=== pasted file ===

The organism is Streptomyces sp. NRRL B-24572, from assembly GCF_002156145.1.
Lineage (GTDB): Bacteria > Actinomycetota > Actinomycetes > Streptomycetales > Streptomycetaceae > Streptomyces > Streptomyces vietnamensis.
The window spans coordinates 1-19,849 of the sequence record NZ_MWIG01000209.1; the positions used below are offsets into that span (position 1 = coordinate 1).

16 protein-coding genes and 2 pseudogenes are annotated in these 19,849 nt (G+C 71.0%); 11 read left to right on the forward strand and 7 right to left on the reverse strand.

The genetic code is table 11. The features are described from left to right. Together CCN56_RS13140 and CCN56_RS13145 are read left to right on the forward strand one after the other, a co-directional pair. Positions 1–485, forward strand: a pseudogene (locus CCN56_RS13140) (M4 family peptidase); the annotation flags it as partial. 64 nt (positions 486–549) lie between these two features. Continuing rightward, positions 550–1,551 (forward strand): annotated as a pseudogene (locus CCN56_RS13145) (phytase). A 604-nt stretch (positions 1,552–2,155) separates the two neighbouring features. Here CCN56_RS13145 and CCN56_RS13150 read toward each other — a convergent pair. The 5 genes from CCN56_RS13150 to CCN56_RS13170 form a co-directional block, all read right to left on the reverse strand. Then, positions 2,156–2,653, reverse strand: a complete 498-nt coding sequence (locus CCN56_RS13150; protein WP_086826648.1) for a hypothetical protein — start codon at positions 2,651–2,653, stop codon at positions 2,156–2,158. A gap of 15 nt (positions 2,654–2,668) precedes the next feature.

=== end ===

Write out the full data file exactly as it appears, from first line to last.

The organism is Streptomyces sp. NRRL B-24572, from assembly GCF_002156145.1.
Lineage (GTDB): Bacteria > Actinomycetota > Actinomycetes > Streptomycetales > Streptomycetaceae > Streptomyces > Streptomyces vietnamensis.
The window spans coordinates 1-19,849 of the sequence record NZ_MWIG01000209.1; the positions used below are offsets into that span (position 1 = coordinate 1).

16 protein-coding genes and 2 pseudogenes are annotated in these 19,849 nt (G+C 71.0%); 11 read left to right on the forward strand and 7 right to left on the reverse strand.

The genetic code is table 11. The features are described from left to right. Together CCN56_RS13140 and CCN56_RS13145 are read left to right on the forward strand one after the other, a co-directional pair. Positions 1–485, forward strand: a pseudogene (locus CCN56_RS13140) (M4 family peptidase); the annotation flags it as partial. 64 nt (positions 486–549) lie between these two features. Continuing rightward, positions 550–1,551 (forward strand): annotated as a pseudogene (locus CCN56_RS13145) (phytase). A 604-nt stretch (positions 1,552–2,155) separates the two neighbouring features. Here CCN56_RS13145 and CCN56_RS13150 read toward each other — a convergent pair. The 5 genes from CCN56_RS13150 to CCN56_RS13170 form a co-directional block, all read right to left on the reverse strand. Then, positions 2,156–2,653, reverse strand: a complete 498-nt coding sequence (locus CCN56_RS13150; protein WP_086826648.1) for a hypothetical protein — start codon at positions 2,651–2,653, stop codon at positions 2,156–2,158. A gap of 15 nt (positions 2,654–2,668) precedes the next feature.